Vaidheesh: No, if you look at even earlier days, there was Hindustan Unilever versus Nirma. I think these are the essentials of operating in different markets… you find some number of local companies which compete with multinational firms or even China. For example, Baidu now competes with Indian companies.
Suyash: To answer your question, it will coexist. That does not mean it will be harmonious all the time. It will mean that global companies will localise and local companies will globalise because for both, to serve the broader world is more important as it is the larger playing ground; nobody likes a small playing ground. McDonald’s, for instance, created a different SOP [standard operating procedure] for India finally, as did Domino’s and you have the paneer and chicken tikka versions. Similar patterns are seen across other regions of Asia.
Carvalho: There is one more aspect: Something which we saw 10 years ago, a massive phase of asset-heavy consolidation… Hindalco’s acquisition of Novelis was one of the last of its type; that was how we saw globalisation then. Has that changed? There are acquisitions taking place, but how has that asset-heavy strategy kind of changed over the last 10 years with technology playing a role and with companies getting more connected?
Suyash: I would give Crisil’s example. We were set up as an Indian company, floated by institutions, but at present, 65 percent of Crisil’s revenue comes from global companies and clients based and serviced in the developed markets. This is an asset-light strategy. I would say algorithmic style intellectual capabilities are critical because we are an analytics firm. Now did we plan it that way? No. So to me, it was asset-heavy in the past, because that was the end of what I would call the industrial revolution. The new industrial revolution is happening as we speak and it is cutting-edge formulation technology because consumers of today are not satisfied with the average. They want the best, be it the gaming industry, the banking industry, the pharma industry or the food industry… in the food industry, globalisation is not acquisition—it is acquisition of some chefs.
Dierckx: There is also a potential counter-revolution where technology allows [you] to go away from the big centralised systems to much more decentralised types. You don’t necessarily need the scale anymore to generate efficiencies.
Mittersain: [To Suyash]: You are talking about asset-light or asset-heavy. Our company actually has zero assets and owns nothing. We only own the IT and developmental capabilities, that are also not our own. For a company of our size, we have only 100 people whereas our turnover size should be [equivalent to] 1,000 people, so it’s all outsourced. We just do the ideation and the last mile. Wherever we can find the centres of excellence for that product, we create those and that’s where the revenues come from. I believe that even manufacturing should be asset-light. There is no point in putting up plants. There is enough manufacturing capability available around the world. You get it made anywhere to your specification. You control the quality, you control the design and ship it wherever you want. That’s where globalisation and glocalisation comes in. I mean why does one need a huge investment to increase the turnover by putting up a plant? That is old thinking.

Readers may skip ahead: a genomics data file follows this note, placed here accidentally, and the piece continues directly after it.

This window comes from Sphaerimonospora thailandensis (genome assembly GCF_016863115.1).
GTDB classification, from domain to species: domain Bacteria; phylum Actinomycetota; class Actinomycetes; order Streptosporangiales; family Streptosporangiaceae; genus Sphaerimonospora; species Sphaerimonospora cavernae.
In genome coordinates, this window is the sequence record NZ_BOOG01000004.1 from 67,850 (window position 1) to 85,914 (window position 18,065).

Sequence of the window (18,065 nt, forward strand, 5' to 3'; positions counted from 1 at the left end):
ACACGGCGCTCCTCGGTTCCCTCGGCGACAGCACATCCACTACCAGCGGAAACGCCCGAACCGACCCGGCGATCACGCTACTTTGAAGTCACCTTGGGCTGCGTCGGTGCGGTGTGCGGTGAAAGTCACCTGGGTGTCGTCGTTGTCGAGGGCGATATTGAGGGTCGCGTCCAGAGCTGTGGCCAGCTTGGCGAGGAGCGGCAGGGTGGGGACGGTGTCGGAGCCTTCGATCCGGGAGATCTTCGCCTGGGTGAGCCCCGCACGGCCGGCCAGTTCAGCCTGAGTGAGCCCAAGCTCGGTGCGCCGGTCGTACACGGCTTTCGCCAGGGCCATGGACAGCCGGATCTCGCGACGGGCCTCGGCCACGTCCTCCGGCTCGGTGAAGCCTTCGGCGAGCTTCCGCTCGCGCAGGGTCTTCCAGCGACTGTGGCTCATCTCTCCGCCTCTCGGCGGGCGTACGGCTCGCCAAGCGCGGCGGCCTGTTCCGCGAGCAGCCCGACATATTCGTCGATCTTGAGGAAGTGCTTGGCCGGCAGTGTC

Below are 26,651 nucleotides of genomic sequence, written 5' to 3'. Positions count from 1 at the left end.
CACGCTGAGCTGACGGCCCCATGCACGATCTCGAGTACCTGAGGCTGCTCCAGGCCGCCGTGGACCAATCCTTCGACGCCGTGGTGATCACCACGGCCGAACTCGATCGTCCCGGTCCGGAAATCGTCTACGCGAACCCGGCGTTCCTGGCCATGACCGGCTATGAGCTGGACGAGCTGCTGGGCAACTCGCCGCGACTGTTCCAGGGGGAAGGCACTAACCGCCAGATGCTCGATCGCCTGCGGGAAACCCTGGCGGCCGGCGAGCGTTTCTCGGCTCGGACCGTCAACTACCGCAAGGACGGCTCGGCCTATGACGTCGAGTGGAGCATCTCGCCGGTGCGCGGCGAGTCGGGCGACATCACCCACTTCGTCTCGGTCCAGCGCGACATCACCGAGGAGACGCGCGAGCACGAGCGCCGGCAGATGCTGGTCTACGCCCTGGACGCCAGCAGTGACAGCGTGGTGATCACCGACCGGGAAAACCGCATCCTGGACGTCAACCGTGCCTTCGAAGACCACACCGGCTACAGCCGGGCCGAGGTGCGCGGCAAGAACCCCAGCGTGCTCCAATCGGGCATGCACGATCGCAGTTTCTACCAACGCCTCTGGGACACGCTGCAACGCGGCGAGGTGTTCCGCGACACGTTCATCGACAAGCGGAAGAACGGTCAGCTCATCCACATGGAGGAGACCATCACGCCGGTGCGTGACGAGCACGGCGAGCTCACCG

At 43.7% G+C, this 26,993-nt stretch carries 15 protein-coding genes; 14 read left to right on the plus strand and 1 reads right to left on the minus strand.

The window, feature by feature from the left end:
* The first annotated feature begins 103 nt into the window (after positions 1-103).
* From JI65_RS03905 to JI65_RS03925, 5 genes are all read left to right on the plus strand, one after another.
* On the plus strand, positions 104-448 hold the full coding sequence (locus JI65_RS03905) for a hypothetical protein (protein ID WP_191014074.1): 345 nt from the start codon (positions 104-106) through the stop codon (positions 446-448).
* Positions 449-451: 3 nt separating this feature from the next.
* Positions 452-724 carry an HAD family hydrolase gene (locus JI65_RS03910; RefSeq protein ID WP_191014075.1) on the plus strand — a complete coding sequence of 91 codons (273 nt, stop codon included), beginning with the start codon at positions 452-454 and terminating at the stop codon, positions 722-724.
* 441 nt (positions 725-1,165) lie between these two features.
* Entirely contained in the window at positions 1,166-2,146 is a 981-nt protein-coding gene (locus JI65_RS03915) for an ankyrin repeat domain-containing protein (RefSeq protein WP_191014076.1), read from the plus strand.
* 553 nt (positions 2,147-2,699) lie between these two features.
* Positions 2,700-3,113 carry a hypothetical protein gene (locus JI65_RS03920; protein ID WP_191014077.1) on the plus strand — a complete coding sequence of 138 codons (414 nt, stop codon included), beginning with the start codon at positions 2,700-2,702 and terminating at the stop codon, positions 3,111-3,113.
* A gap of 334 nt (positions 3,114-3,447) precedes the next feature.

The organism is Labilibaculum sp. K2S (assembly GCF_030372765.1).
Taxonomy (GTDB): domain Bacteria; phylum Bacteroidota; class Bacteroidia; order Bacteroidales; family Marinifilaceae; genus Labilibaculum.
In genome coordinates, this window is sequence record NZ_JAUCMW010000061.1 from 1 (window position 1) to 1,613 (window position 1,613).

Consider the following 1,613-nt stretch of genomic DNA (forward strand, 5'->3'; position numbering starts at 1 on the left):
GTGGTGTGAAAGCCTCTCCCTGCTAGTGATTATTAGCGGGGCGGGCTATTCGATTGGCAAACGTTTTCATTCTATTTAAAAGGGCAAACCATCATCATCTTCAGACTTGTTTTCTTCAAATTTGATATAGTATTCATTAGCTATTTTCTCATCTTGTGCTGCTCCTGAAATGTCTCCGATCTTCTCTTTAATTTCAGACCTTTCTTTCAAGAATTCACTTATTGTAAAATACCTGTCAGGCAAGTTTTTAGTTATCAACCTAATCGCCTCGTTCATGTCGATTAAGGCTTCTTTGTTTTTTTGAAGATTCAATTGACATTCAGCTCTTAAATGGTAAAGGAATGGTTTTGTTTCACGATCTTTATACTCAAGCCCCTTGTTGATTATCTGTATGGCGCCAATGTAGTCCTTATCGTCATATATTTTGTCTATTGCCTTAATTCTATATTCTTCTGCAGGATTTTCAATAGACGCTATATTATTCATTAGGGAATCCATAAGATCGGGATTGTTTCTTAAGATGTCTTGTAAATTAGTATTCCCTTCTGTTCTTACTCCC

Vaidheesh: That’s true even in pharma. In fact, even the government should say: ‘You guys come in—I will give you money to do research in India for drug discovery and will syndicate your risk and the patent. The company should give it free to India and the rest, you take it to the world.’
So, instead of breaking the patent, India can create a patent. That’s the way the government should start thinking.
Suyash: All this thinking around patents promotion, by setting up these innovation labs and incubation hubs, is interesting. There is a huge need in the standardised vertical called the old economy because this lends itself so naturally to it, but it is not yet on the policy agenda, but I would vote for it.
This article originally appeared in Forbes.
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Cipla Receives Final Approval for Generic Sustiva® (Efavirenz Tablets 600mg)
Cipla Limited, today announced that it has received final approval for its Abbreviated New Drug Application (ANDA) for Efavirenz Tablets 600mg from the United States Food and Drug Administration (US FDA).
Cipla’s Efavirenz Tablets 600mg is AB-rated generic therapeutic equivalent version of Bristol-Myers Squibb Pharma Company’s, Sustiva®. It is indicated in combination with other antiretroviral agents for the treatment of human immunodeficiency virus type 1 infection in adults and in pediatric patients at least 3 months old and weighing at least 3.5 kg.
According to IQVIA (IMS Health), Sustiva® and its generic equivalents had US sales of approximately $105M for the 12-month period ending April 2018.
The product is available for shipping immediately.
Cipla Receives Final Approval for Generic Isuprel® (Isoproterenol Hydrochloride Injection USP, 0.2mg/mL)
Cipla Limited (“Cipla”), today announced that it has received final approval for its Abbreviated New Drug Application (ANDA) for Isoproterenol Hydrochloride Injection USP, 0.2mg/mL, single-use sterile Ampoule from the United States Food and Drug Administration (US FDA).
- Cipla’s Isoproterenol Hydrochloride Injection USP, 0.2mg/mL, ampoule is AP-rated generic therapeutic equivalent version of Hospira Inc’s Isuprel® Injection, 0.2mg/ml and is indicated for the treatment of…
- Mild or transient episodes of heart. block that do not require electric shock or pacemaker therapy.
Serious episodes of heart block and Adams-Stokes attacks (except when caused by ventricular tachycardia or fibrillation).
- Use in cardiac arrest until electric shock or pacemaker therapy, the treatments of choice, is available.
Bronchospasm occurring during anesthesia.